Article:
They also sell all kinds of swords and knives. At first, DBG did not see any relation between swords and adult videos, but then she realized that swords are the ultimate phallic symbol.  In the market for a gladiator helmet?  Look no further.

But here’s where it gets weird.  They have a large selection of old vinyl records at really good prices.  Most of it is 1970s rock.  There is also a patriotic home décor section.  And if DBG had won Powerball, she would have purchased their Mrs. Pac Man tabletop arcade game.

So if you are struggling to find the perfect gift for the person who has it all, stumble into Grand Cinema Station.  Their helpful staff will guide you down a path of pleasure. They even sell firewood.

The Keeper of the Gorilla Tuesday, Dec 4 2012 

-1The nice folks at Country Roads let me write about my favorite yard art.

When most people think of yard art, they envision flamingos, plastic light-up Virgin Marys, and gnomes with pointy hats and mischievous grins. A five-foot tall, 2,300-pound cement gorilla dressed in a holiday costume is never the first thing on the list—unless you live in Plaquemine.

For over ten years, the Plaquemine Gorilla has dutifully guarded the Schwing family home on Highway 1. Gayle Schwing says her Fay Wray-esque love affair with the gentle giant began as a long running joke with her late husband, Edward. The couple owned a vacation home on Grand Isle. On the way there, they would pass D&D Ornamental Concrete in Napoleonville. Schwing says her husband would point to the statue and say, “I’m gonna get that gorilla.”

In September of 2002, the gorilla found his way to her front yard. At first, Schwing was unhappy and embarrassed with her husband for his large impulse purchase. But the gorilla eventually wormed his way into Schwing’s heart.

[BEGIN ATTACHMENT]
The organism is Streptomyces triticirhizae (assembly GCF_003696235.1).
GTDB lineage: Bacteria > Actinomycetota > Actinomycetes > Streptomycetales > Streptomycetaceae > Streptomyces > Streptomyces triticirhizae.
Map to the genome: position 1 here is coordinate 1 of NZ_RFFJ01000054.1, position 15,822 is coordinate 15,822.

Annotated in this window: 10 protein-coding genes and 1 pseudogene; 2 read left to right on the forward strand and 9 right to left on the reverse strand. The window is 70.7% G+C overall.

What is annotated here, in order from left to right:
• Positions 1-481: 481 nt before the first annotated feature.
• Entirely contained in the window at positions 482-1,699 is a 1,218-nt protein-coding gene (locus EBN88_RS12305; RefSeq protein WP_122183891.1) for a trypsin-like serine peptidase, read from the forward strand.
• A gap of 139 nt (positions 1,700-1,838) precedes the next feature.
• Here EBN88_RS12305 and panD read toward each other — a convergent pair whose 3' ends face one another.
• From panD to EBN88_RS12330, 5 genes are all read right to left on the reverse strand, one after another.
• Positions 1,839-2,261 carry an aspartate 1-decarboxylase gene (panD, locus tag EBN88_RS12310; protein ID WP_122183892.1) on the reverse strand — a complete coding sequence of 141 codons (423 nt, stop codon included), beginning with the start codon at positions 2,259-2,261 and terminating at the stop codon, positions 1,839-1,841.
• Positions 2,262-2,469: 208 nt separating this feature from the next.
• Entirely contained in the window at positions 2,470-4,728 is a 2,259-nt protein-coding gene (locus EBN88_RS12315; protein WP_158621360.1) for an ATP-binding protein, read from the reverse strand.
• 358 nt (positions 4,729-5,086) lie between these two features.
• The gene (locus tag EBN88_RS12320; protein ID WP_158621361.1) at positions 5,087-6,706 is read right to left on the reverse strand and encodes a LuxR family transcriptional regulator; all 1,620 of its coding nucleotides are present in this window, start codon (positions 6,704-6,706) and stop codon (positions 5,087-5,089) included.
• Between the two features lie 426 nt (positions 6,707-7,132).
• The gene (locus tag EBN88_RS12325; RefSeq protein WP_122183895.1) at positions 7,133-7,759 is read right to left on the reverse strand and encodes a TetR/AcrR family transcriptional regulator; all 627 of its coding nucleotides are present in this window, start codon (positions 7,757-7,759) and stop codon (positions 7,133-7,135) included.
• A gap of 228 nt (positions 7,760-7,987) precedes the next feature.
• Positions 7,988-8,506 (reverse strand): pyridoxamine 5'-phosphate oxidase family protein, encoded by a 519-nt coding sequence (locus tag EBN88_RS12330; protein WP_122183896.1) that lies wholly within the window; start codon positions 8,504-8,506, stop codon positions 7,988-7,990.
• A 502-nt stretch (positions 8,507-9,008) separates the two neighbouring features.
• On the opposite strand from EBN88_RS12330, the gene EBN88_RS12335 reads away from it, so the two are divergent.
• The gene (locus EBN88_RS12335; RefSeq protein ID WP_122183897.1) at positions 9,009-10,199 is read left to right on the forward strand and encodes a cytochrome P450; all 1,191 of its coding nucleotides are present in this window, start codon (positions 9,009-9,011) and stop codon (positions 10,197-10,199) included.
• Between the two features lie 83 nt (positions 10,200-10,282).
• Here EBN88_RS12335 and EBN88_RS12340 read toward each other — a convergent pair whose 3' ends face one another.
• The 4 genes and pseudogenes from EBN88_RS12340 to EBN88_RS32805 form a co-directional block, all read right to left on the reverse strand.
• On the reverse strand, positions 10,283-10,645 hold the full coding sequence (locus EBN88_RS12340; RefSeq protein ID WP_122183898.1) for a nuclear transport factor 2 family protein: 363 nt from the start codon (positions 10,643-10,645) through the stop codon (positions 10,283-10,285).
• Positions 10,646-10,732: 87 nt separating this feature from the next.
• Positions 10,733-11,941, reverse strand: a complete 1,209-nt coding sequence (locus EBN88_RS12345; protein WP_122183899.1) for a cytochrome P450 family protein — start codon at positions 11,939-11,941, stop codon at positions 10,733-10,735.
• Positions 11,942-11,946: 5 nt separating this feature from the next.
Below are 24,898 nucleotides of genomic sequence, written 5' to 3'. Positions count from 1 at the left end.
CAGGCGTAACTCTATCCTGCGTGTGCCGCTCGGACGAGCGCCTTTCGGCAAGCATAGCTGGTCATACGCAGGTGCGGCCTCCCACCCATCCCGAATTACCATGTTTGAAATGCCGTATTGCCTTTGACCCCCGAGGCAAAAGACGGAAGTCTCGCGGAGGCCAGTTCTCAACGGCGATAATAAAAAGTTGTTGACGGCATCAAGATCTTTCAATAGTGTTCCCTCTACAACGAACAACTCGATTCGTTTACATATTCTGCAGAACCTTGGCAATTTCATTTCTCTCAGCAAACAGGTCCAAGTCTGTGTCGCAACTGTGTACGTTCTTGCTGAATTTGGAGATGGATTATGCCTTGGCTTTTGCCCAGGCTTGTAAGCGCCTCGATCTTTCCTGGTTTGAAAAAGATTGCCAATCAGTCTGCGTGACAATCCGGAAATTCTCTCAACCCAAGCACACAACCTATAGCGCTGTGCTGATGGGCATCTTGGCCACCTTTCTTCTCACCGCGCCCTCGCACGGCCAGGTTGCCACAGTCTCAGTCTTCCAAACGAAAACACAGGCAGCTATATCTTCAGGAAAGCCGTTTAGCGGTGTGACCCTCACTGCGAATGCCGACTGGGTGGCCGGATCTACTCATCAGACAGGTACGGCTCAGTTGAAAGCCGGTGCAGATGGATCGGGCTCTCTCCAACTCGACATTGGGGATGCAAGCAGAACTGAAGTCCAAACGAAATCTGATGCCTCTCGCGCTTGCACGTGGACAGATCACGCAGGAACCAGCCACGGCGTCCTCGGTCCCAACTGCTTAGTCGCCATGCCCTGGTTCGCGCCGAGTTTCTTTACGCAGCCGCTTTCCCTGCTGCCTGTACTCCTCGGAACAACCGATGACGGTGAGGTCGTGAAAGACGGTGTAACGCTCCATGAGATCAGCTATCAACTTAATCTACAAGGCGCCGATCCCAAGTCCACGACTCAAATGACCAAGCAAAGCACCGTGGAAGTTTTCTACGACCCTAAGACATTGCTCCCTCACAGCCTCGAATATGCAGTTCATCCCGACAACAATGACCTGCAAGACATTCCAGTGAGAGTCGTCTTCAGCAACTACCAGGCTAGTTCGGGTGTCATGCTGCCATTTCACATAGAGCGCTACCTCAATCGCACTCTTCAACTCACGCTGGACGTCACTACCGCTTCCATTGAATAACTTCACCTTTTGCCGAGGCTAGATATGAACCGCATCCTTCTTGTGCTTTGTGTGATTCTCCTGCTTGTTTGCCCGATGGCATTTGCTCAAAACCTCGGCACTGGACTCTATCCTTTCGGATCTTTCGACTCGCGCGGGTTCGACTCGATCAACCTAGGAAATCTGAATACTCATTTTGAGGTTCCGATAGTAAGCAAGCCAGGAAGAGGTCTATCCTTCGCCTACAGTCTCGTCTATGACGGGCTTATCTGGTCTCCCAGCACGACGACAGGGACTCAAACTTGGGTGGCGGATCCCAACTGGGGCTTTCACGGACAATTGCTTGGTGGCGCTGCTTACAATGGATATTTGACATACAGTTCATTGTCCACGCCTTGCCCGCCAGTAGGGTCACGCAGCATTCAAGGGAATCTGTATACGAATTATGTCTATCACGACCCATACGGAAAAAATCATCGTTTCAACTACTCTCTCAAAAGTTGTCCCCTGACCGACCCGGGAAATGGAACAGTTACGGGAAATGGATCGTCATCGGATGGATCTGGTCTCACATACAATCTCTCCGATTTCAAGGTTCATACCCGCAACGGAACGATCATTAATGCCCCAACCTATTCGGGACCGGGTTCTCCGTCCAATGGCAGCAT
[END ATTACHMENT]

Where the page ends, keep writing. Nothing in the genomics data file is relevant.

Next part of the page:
During a heavy storm that fall, the family decided the gorilla needed protection. Schwing’s daughter managed to squeeze him into a rain slicker. Later that year he donned a witch hat for Halloween. Schwing’s husband demanded more professional costumes for his unlikely muse. A seamstress was hired and the gorilla found himself decked out for Christmas in Santa Claus suit complete with a hat.

When Edward died in April 2003, Gayle took all of the flowers from his service and placed them around the gorilla. At that point, it was obvious the concrete giant had become a member of the family.

Schwing kept the new tradition of dressing the gorilla. It takes two people to help him into his custom-made couture. His collection has even grown to six signature looks. He dresses for Mardi Gras, Easter, Fourth of July, LSU football season, Thanksgiving, and Christmas. The Santa Claus suit remains Schwing’s favorite. The gorilla even has a spotlight so he can be viewed from the road at night.

The town has embraced this loveable ape as their unofficial mascot. People have brought their children to have holiday portraits taken with him for years. Passing motorcycle clubs have been known to snap a picture or two.

Schwing believes that Edward bought the gorilla so she would always have something to remember him by. Even though it has never occurred to her to name her giant brute, she says, “It means so much to us as a family. No one else should ever have it. And I will never move it.”